Federal judge pauses dismissal of Air Force members who refuse vaccination

The dismissed lawsuit, which began locally, has now affected Air Force servicemen around the world lobbying similar protests.

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A federal judge has issued a temporary pause on dismissing members of the U.S. Air Force over their refusal to take the COVID-19 vaccine.

Cincinnati's U.S. District Court Judge Matthew McFarland ordered the Air Force to stop discharging service members who claim religious exemption from vaccine requirements. The pause is currently set to last 14 days.

The local lawsuit, which started with just under 100 plaintiffs at Wright-Patterson Air Force Base, now impacts thousands of Air Force personnel worldwide.

"We are pleased by the judge’s decision protecting the constitutional rights of service members who have dedicated their lives to protecting our constitutional rights," attorney Chris Wiest told local outlet FOX19.

AIR FORCE MASTER SERGEANT EXPELLED AFTER REFUSING COVID VACCINE: 'A PROBLEM FOR RIGHT NOW'

(Maxwell Air Force Base)

"We will continue to litigate this case to its conclusion and look forward to continuing this battle with the federal government," Wiest added.

In March, the Supreme Court temporarily granted the Pentagon’s request to limit the deployment of unvaccinated active U.S. military members who refused to get COVID shots based on religious grounds.

First Liberty Institute and law firm Schaerr Jaffe LLP filed a separate lawsuit against the Department of Defense and the Air Force last month on behalf of Air Force members who have not been vaccinated against the coronavirus — about 2%.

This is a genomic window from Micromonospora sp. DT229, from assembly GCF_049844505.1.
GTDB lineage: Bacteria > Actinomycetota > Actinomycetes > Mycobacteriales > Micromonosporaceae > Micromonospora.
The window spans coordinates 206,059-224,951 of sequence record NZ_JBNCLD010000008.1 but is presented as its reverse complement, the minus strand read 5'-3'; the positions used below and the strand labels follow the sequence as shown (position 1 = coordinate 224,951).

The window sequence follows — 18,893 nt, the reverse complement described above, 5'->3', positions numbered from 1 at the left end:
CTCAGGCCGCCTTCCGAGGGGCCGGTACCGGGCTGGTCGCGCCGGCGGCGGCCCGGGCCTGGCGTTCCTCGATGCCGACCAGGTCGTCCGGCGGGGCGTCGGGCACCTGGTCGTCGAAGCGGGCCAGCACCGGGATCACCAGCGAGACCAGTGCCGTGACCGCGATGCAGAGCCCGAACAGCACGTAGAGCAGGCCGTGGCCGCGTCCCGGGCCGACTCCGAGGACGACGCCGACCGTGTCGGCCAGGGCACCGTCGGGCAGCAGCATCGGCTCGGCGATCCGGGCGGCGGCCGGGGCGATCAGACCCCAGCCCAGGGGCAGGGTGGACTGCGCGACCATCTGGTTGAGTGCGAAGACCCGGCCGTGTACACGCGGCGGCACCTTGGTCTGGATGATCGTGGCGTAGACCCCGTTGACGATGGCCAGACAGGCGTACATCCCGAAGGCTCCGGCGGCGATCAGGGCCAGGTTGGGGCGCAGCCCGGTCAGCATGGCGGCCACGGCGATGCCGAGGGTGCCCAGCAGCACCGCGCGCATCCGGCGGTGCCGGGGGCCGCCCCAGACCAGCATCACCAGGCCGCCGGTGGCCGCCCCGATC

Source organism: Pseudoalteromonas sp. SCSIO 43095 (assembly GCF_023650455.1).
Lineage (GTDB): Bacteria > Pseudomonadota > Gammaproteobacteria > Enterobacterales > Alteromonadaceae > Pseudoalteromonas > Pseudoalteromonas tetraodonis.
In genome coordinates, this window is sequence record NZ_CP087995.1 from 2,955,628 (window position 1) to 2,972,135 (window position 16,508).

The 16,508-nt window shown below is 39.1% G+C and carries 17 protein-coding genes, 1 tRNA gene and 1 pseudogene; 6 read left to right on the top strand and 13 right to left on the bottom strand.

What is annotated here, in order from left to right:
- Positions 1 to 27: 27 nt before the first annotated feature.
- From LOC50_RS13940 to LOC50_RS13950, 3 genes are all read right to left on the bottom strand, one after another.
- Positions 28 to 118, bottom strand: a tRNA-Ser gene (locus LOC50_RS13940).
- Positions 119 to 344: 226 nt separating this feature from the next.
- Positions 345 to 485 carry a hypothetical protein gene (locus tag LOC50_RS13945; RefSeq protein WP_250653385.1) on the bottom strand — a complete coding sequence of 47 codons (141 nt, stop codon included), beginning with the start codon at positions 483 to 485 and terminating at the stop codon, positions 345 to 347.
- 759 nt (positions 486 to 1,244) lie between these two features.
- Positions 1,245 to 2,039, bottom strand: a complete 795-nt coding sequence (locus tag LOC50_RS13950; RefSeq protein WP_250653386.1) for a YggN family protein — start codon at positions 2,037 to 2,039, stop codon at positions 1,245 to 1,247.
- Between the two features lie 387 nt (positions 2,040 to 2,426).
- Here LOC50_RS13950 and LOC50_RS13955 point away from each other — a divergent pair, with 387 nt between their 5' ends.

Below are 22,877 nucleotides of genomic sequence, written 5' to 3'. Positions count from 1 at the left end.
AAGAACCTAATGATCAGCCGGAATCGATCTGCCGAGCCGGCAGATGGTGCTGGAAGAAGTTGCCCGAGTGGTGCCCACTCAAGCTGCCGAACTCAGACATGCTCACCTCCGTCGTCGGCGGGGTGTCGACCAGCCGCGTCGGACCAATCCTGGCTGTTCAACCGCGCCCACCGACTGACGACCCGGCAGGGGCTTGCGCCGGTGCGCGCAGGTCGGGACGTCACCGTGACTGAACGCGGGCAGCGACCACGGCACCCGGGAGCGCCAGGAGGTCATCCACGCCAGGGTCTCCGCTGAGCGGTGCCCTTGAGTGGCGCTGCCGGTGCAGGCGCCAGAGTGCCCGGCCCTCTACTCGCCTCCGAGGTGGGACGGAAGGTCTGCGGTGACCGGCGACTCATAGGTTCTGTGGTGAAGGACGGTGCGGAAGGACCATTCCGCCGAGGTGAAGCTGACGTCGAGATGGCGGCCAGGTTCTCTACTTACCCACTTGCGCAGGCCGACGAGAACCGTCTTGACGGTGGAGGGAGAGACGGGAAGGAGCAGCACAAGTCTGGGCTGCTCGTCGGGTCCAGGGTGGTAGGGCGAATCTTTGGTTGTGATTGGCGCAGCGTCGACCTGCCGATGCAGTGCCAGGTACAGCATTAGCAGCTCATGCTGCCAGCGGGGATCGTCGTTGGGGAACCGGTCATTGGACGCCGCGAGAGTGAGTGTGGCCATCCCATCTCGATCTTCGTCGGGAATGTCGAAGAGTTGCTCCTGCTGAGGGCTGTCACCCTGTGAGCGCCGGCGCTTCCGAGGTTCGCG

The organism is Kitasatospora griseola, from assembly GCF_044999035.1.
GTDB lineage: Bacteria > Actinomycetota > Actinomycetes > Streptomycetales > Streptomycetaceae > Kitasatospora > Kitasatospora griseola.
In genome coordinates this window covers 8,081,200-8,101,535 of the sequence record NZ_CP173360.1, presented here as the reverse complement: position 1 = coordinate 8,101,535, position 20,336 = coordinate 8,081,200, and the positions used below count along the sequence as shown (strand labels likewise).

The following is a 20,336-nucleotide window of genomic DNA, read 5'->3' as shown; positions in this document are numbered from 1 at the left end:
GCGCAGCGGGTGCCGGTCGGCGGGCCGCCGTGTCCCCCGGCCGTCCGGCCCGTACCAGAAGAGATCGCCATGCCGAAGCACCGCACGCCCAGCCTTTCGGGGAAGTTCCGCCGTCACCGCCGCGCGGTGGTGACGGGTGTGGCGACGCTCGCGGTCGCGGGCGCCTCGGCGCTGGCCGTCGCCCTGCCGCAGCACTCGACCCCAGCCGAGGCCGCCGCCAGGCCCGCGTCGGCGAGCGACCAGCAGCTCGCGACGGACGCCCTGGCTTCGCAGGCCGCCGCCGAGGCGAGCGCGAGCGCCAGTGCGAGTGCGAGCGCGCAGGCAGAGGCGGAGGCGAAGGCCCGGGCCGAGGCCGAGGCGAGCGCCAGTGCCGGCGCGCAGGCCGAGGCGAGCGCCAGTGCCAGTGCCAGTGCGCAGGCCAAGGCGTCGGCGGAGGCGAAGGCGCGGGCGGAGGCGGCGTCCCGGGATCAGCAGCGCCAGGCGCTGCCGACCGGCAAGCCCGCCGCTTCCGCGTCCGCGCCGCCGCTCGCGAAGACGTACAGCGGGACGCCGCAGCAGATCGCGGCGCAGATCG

A vial of the Phase 3 Novavax coronavirus vaccine is seen ready for use in the trial at St. George's University hospital in London, Oct. 7, 2020. The Novavax COVID-19 vaccine that could soon win federal approval may offer a boost for the U.S. military: an opportunity to get shots into some of the thousands of service members who have refused the vaccine for religious reasons. (AP Photo/Alastair Grant, File)

A vial of the Phase 3 Novavax coronavirus vaccine is seen ready for use in the trial at St. George's University hospital in London, Oct. 7, 2020. The Novavax COVID-19 vaccine that could soon win federal approval may offer a boost for the U.S. military: an opportunity to get shots into some of the thousands of service members who have refused the vaccine for religious reasons. (AP Photo/Alastair Grant, File) ((AP Photo/Alastair Grant, File))

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Plaintiffs allege that the Department of Defense is violating the First Amendment rights of its service members by imposing a vaccine mandate that "substantially burdens" free exercise of religion, despite granting hundreds of administrative and medical exemptions. 

In addition, the lawsuit argues that the government does not have a compelling interest and has not provided service members other less restrictive manners in which to stop the spread of COVID-19.

Fox News's Kelly Laco contributed to this report.